The geographical positioning of China and the US makes the risk of a conventional invasive conflict between the two unlikely and both maintain sufficient nuclear weapons to protect their vital interests and act as a deterrent for nuclear exchange; under current circumstances, war between the two is unlikely. These points are well supported by Glaser, but the question still remains regarding the intentions of China’s possible expansion and how the U.S. will respond to protect the interests of both the U.S.A. and her allies in the Asia/Pacific region. The implausibility of a hegemonic war between the two nations is reiterated by Kolodziej (1992, 27) while discussing international security and the “state and order” dimension of the security system. In her research article, Bonnie Glaser (2007) contends that China’s foreign policy is one of peaceful development; the paper examines the term, “peaceful rise”, first used by China’s leaders in late 2003, but dropped from use by early 2004 to be replaced with a modified statement “peaceful development.” In April 2004 Politburo standing committee member, Zeng Qinghong at the Opening Ceremony of the 60th Session of the United Nations Economic and Social commission for Asia made comments that promised China “would never seek hegemony, no matter how well developed it becomes and labelled [sic] China’s path as peaceful development.” Glaser (2007, 300)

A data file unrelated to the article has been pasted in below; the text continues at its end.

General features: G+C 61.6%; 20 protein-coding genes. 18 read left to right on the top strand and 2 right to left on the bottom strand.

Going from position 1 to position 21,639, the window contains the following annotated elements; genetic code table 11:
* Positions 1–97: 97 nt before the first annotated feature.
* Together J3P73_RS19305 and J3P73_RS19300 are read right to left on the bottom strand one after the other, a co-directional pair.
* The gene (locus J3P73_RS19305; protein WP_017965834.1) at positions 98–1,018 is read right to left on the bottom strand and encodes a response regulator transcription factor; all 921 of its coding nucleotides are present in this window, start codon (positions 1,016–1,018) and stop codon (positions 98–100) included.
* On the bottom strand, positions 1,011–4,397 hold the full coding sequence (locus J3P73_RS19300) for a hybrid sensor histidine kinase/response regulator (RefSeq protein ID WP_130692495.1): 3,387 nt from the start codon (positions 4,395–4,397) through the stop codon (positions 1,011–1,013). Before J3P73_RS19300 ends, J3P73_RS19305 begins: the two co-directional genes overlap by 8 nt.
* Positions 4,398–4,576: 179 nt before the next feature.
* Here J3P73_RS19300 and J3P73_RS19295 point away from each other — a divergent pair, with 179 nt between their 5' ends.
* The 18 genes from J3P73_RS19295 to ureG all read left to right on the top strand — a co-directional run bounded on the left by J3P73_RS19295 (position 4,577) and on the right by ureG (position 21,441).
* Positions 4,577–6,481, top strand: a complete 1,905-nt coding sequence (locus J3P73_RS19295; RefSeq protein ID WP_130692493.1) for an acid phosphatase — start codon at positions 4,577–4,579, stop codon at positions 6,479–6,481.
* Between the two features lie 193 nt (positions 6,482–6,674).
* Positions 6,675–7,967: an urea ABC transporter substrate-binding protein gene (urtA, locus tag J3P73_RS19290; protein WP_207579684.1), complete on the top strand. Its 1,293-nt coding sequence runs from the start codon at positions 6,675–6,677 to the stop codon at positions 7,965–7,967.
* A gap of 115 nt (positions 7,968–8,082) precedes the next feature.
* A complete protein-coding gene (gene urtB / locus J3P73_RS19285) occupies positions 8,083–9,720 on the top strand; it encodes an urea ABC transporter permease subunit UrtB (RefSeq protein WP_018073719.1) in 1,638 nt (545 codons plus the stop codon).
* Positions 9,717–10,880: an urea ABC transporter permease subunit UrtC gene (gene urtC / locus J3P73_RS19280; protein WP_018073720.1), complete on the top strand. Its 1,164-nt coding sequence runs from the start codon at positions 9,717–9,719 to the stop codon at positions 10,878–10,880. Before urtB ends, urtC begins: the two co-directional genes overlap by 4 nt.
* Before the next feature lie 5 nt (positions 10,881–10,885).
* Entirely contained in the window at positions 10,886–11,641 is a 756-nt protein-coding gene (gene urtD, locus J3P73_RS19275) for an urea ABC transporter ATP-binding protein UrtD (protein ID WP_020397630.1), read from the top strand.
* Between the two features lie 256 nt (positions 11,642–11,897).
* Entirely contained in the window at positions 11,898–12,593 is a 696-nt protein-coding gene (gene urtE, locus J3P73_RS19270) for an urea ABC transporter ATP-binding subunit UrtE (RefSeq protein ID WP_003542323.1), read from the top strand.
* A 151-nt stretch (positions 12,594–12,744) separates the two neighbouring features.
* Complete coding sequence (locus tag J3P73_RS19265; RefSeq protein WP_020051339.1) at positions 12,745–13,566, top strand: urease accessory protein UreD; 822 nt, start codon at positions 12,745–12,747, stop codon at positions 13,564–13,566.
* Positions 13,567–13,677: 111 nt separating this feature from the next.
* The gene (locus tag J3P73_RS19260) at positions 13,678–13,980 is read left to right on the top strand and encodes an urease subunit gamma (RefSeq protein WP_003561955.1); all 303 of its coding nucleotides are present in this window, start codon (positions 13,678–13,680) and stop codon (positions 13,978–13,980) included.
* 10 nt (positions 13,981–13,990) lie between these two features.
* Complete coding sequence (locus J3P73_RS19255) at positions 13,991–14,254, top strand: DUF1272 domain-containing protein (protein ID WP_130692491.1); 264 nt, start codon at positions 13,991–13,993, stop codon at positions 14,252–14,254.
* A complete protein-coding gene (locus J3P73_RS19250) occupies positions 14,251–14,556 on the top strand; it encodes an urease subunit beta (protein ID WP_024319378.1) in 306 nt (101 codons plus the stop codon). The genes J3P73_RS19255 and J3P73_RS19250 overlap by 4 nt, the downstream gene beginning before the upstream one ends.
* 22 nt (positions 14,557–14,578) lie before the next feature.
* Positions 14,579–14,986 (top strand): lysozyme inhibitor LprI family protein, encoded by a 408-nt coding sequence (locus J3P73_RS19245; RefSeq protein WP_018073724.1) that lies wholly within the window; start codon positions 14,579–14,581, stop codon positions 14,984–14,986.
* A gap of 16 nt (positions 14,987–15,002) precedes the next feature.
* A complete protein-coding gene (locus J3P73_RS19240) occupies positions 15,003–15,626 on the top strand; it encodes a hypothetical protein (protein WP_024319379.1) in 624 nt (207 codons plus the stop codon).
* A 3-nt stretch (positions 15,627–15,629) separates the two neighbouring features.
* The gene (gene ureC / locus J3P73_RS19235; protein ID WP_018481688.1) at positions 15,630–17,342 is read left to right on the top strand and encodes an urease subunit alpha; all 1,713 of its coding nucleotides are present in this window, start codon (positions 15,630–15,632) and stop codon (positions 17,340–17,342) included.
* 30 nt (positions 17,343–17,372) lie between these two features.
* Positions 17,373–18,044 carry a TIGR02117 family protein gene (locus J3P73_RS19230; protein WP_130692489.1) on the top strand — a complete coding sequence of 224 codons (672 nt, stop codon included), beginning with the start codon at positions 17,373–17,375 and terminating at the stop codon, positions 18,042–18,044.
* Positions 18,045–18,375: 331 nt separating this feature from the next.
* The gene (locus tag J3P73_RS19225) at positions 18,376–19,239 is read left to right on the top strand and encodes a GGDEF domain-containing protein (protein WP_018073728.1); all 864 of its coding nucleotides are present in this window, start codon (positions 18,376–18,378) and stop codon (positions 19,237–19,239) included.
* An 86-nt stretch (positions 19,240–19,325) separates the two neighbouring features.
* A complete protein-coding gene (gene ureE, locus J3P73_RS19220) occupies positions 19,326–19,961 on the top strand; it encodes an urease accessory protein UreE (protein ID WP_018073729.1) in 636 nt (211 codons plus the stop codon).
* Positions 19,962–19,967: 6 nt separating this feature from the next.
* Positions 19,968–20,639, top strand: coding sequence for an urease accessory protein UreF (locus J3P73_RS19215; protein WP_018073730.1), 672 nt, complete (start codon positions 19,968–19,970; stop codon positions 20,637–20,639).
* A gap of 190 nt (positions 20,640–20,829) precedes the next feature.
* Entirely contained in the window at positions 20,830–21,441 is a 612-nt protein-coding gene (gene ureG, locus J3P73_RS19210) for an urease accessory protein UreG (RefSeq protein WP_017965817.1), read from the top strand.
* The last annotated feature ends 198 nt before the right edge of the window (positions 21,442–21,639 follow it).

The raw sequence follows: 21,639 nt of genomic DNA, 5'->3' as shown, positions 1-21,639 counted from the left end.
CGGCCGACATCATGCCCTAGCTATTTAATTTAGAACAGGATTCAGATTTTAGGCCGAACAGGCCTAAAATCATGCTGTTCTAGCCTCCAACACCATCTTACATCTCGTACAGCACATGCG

Charles Glaser (2011) claims that conflict between the two countries has potential to arise in what he calls “secondary disputes” between China and her Northern-Asian neighbours to whom the US has strategic alliances with; namely Japan, Korea and most importantly Taiwan (interestingly he did not mention Southeast-Asia where a territorial issue is currently being played out). “The One-China Principle has been evolved in the course of the Chinese people's just struggle to safeguard China's sovereignty and territorial integrity, and its basis, both de facto and de jure, is unshakable. Taiwan is an inalienable part of China.” Taiwan Affairs Office (2000) Glaser contends that the “growth in China’s power may nevertheless require some changes in U.S. foreign policy that Washington will find disagreeable---particularly regarding Taiwan.” Glaser (2011, 86) Later Glaser (2011) states that although current U.S. foreign policy is not designed to encourage Taiwanese independence, nor will the U.S. necessarily come to Taiwan’s aid if Taiwan formally declares independence; he says that Washington may well be led into a crises they are not able to control through maintaining their alliances. His solution is for the U.S. to back away from its commitments in Taiwan, but his argument that the impact of concessions on the issue of Taiwan will have no impact on the relationships of U.S. allies is not convincingly supported. Cheng-yi Lin (Lin, 2011) alternatively says the cost of military action against Taiwan would be costly for China not just militarily or economically but that such actions would be a signal that China is not a reliable partner, and that its peaceful rise was a slogan not a guide for Chinese foreign policy. Concurrently Philippines’ General Cruz’ comment in a recent interview regarding the political situation between Philippines and China, said China could not risk losing their economic and political power by using actual force just to claim the area, that they would resolve the ownership dispute through pressure and peaceful dialogues. Acosta (2012) This is equally applicable to Taiwan and other regional issues.